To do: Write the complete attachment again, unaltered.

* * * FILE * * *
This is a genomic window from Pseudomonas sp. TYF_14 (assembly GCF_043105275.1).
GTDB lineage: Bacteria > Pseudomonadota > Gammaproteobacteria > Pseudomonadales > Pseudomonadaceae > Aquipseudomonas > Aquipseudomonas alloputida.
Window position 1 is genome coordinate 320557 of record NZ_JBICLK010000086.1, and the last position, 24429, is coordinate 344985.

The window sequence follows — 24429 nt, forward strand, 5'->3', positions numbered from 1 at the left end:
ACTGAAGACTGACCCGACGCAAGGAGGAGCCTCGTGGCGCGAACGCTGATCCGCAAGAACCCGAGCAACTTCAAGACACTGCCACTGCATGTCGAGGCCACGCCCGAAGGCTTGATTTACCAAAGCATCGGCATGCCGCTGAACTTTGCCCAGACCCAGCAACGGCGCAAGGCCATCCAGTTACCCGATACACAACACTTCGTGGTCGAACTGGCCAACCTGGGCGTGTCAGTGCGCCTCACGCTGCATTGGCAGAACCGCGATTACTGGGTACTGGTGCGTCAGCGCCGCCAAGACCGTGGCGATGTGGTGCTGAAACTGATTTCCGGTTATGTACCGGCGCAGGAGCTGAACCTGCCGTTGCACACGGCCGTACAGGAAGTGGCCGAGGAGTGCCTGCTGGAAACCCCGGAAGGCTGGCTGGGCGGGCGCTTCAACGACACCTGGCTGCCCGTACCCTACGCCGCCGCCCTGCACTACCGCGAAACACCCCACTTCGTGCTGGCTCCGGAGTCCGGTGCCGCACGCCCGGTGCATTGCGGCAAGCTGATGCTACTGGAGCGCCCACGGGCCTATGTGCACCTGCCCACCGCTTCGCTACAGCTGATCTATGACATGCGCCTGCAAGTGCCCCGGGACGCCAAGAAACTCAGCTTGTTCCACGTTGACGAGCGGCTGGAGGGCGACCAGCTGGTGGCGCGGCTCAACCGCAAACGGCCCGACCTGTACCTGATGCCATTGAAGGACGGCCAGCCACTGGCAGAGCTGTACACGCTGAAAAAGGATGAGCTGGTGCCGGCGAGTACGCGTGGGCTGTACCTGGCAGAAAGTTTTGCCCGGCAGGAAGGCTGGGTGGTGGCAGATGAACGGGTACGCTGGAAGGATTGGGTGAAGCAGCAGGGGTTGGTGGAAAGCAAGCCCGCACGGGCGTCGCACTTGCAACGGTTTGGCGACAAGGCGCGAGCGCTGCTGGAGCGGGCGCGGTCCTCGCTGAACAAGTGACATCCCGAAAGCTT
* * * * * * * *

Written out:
This is a genomic window from Pseudomonas sp. TYF_14 (assembly GCF_043105275.1).
GTDB lineage: Bacteria > Pseudomonadota > Gammaproteobacteria > Pseudomonadales > Pseudomonadaceae > Aquipseudomonas > Aquipseudomonas alloputida.
Window position 1 is genome coordinate 320557 of record NZ_JBICLK010000086.1, and the last position, 24429, is coordinate 344985.

The window sequence follows — 24429 nt, forward strand, 5'->3', positions numbered from 1 at the left end:
ACTGAAGACTGACCCGACGCAAGGAGGAGCCTCGTGGCGCGAACGCTGATCCGCAAGAACCCGAGCAACTTCAAGACACTGCCACTGCATGTCGAGGCCACGCCCGAAGGCTTGATTTACCAAAGCATCGGCATGCCGCTGAACTTTGCCCAGACCCAGCAACGGCGCAAGGCCATCCAGTTACCCGATACACAACACTTCGTGGTCGAACTGGCCAACCTGGGCGTGTCAGTGCGCCTCACGCTGCATTGGCAGAACCGCGATTACTGGGTACTGGTGCGTCAGCGCCGCCAAGACCGTGGCGATGTGGTGCTGAAACTGATTTCCGGTTATGTACCGGCGCAGGAGCTGAACCTGCCGTTGCACACGGCCGTACAGGAAGTGGCCGAGGAGTGCCTGCTGGAAACCCCGGAAGGCTGGCTGGGCGGGCGCTTCAACGACACCTGGCTGCCCGTACCCTACGCCGCCGCCCTGCACTACCGCGAAACACCCCACTTCGTGCTGGCTCCGGAGTCCGGTGCCGCACGCCCGGTGCATTGCGGCAAGCTGATGCTACTGGAGCGCCCACGGGCCTATGTGCACCTGCCCACCGCTTCGCTACAGCTGATCTATGACATGCGCCTGCAAGTGCCCCGGGACGCCAAGAAACTCAGCTTGTTCCACGTTGACGAGCGGCTGGAGGGCGACCAGCTGGTGGCGCGGCTCAACCGCAAACGGCCCGACCTGTACCTGATGCCATTGAAGGACGGCCAGCCACTGGCAGAGCTGTACACGCTGAAAAAGGATGAGCTGGTGCCGGCGAGTACGCGTGGGCTGTACCTGGCAGAAAGTTTTGCCCGGCAGGAAGGCTGGGTGGTGGCAGATGAACGGGTACGCTGGAAGGATTGGGTGAAGCAGCAGGGGTTGGTGGAAAGCAAGCCCGCACGGGCGTCGCACTTGCAACGGTTTGGCGACAAGGCGCGAGCGCTGCTGGAGCGGGCGCGGTCCTCGCTGAACAAGTGACATCCCGAAAGCTT